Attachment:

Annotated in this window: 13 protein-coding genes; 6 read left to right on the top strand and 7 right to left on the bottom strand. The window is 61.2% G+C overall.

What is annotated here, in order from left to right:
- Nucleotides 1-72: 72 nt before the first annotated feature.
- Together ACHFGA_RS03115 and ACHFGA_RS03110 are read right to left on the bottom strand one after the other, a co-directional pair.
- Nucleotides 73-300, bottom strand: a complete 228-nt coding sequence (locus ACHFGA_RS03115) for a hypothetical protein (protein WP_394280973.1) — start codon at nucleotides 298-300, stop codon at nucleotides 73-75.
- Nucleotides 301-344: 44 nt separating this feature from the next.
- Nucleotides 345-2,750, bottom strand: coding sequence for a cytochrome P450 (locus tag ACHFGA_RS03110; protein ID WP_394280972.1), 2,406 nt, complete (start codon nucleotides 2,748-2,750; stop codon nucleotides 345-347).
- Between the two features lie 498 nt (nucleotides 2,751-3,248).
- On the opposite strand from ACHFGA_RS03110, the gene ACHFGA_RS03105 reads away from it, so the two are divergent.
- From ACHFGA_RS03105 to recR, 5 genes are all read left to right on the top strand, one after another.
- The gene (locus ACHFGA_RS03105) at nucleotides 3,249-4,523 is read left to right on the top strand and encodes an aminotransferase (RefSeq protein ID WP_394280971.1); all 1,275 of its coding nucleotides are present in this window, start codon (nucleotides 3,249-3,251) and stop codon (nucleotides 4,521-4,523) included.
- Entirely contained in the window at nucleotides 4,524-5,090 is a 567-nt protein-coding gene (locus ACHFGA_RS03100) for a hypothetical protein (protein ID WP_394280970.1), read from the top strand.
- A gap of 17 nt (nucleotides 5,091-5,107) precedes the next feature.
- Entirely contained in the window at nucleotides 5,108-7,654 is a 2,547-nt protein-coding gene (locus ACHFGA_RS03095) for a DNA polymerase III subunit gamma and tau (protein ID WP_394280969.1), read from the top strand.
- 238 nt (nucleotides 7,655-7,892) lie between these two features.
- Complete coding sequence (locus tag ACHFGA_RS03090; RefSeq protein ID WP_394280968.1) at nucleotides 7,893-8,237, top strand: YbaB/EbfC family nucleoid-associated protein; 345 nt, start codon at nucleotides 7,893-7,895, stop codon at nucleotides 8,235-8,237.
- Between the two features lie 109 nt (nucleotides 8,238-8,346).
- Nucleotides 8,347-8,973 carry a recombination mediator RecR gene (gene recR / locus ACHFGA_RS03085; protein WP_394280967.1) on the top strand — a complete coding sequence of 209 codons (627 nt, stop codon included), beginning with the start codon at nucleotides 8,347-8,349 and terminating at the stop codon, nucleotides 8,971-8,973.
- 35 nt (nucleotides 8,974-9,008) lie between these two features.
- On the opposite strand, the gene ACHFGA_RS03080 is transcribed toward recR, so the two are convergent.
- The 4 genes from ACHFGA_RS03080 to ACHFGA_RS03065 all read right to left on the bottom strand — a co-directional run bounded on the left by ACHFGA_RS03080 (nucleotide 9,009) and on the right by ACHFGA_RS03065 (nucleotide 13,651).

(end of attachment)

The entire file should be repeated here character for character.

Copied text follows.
Annotated in this window: 13 protein-coding genes; 6 read left to right on the top strand and 7 right to left on the bottom strand. The window is 61.2% G+C overall.

What is annotated here, in order from left to right:
- Nucleotides 1-72: 72 nt before the first annotated feature.
- Together ACHFGA_RS03115 and ACHFGA_RS03110 are read right to left on the bottom strand one after the other, a co-directional pair.
- Nucleotides 73-300, bottom strand: a complete 228-nt coding sequence (locus ACHFGA_RS03115) for a hypothetical protein (protein WP_394280973.1) — start codon at nucleotides 298-300, stop codon at nucleotides 73-75.
- Nucleotides 301-344: 44 nt separating this feature from the next.
- Nucleotides 345-2,750, bottom strand: coding sequence for a cytochrome P450 (locus tag ACHFGA_RS03110; protein ID WP_394280972.1), 2,406 nt, complete (start codon nucleotides 2,748-2,750; stop codon nucleotides 345-347).
- Between the two features lie 498 nt (nucleotides 2,751-3,248).
- On the opposite strand from ACHFGA_RS03110, the gene ACHFGA_RS03105 reads away from it, so the two are divergent.
- From ACHFGA_RS03105 to recR, 5 genes are all read left to right on the top strand, one after another.
- The gene (locus ACHFGA_RS03105) at nucleotides 3,249-4,523 is read left to right on the top strand and encodes an aminotransferase (RefSeq protein ID WP_394280971.1); all 1,275 of its coding nucleotides are present in this window, start codon (nucleotides 3,249-3,251) and stop codon (nucleotides 4,521-4,523) included.
- Entirely contained in the window at nucleotides 4,524-5,090 is a 567-nt protein-coding gene (locus ACHFGA_RS03100) for a hypothetical protein (protein ID WP_394280970.1), read from the top strand.
- A gap of 17 nt (nucleotides 5,091-5,107) precedes the next feature.
- Entirely contained in the window at nucleotides 5,108-7,654 is a 2,547-nt protein-coding gene (locus ACHFGA_RS03095) for a DNA polymerase III subunit gamma and tau (protein ID WP_394280969.1), read from the top strand.
- 238 nt (nucleotides 7,655-7,892) lie between these two features.
- Complete coding sequence (locus tag ACHFGA_RS03090; RefSeq protein ID WP_394280968.1) at nucleotides 7,893-8,237, top strand: YbaB/EbfC family nucleoid-associated protein; 345 nt, start codon at nucleotides 7,893-7,895, stop codon at nucleotides 8,235-8,237.
- Between the two features lie 109 nt (nucleotides 8,238-8,346).
- Nucleotides 8,347-8,973 carry a recombination mediator RecR gene (gene recR / locus ACHFGA_RS03085; protein WP_394280967.1) on the top strand — a complete coding sequence of 209 codons (627 nt, stop codon included), beginning with the start codon at nucleotides 8,347-8,349 and terminating at the stop codon, nucleotides 8,971-8,973.
- 35 nt (nucleotides 8,974-9,008) lie between these two features.
- On the opposite strand, the gene ACHFGA_RS03080 is transcribed toward recR, so the two are convergent.
- The 4 genes from ACHFGA_RS03080 to ACHFGA_RS03065 all read right to left on the bottom strand — a co-directional run bounded on the left by ACHFGA_RS03080 (nucleotide 9,009) and on the right by ACHFGA_RS03065 (nucleotide 13,651).